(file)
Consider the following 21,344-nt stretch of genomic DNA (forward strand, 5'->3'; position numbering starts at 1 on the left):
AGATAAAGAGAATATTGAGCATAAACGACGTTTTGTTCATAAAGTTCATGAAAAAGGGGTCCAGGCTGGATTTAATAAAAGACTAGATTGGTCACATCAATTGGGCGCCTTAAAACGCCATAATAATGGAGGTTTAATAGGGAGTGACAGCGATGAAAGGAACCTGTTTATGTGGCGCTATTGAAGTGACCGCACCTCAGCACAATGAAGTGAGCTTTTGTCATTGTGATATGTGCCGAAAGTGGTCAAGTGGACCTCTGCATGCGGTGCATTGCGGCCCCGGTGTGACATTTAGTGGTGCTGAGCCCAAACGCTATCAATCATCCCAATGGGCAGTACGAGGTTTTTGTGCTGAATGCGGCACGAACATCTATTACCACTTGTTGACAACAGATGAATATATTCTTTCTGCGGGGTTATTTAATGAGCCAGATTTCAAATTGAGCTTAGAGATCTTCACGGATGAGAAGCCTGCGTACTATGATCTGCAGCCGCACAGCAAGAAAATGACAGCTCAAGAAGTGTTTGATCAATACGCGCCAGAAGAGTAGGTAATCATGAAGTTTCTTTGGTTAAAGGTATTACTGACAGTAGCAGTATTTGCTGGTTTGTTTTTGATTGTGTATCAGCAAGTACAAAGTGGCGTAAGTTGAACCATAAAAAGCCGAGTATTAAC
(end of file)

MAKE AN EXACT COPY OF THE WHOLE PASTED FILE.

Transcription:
Consider the following 21,344-nt stretch of genomic DNA (forward strand, 5'->3'; position numbering starts at 1 on the left):
AGATAAAGAGAATATTGAGCATAAACGACGTTTTGTTCATAAAGTTCATGAAAAAGGGGTCCAGGCTGGATTTAATAAAAGACTAGATTGGTCACATCAATTGGGCGCCTTAAAACGCCATAATAATGGAGGTTTAATAGGGAGTGACAGCGATGAAAGGAACCTGTTTATGTGGCGCTATTGAAGTGACCGCACCTCAGCACAATGAAGTGAGCTTTTGTCATTGTGATATGTGCCGAAAGTGGTCAAGTGGACCTCTGCATGCGGTGCATTGCGGCCCCGGTGTGACATTTAGTGGTGCTGAGCCCAAACGCTATCAATCATCCCAATGGGCAGTACGAGGTTTTTGTGCTGAATGCGGCACGAACATCTATTACCACTTGTTGACAACAGATGAATATATTCTTTCTGCGGGGTTATTTAATGAGCCAGATTTCAAATTGAGCTTAGAGATCTTCACGGATGAGAAGCCTGCGTACTATGATCTGCAGCCGCACAGCAAGAAAATGACAGCTCAAGAAGTGTTTGATCAATACGCGCCAGAAGAGTAGGTAATCATGAAGTTTCTTTGGTTAAAGGTATTACTGACAGTAGCAGTATTTGCTGGTTTGTTTTTGATTGTGTATCAGCAAGTACAAAGTGGCGTAAGTTGAACCATAAAAAGCCGAGTATTAAC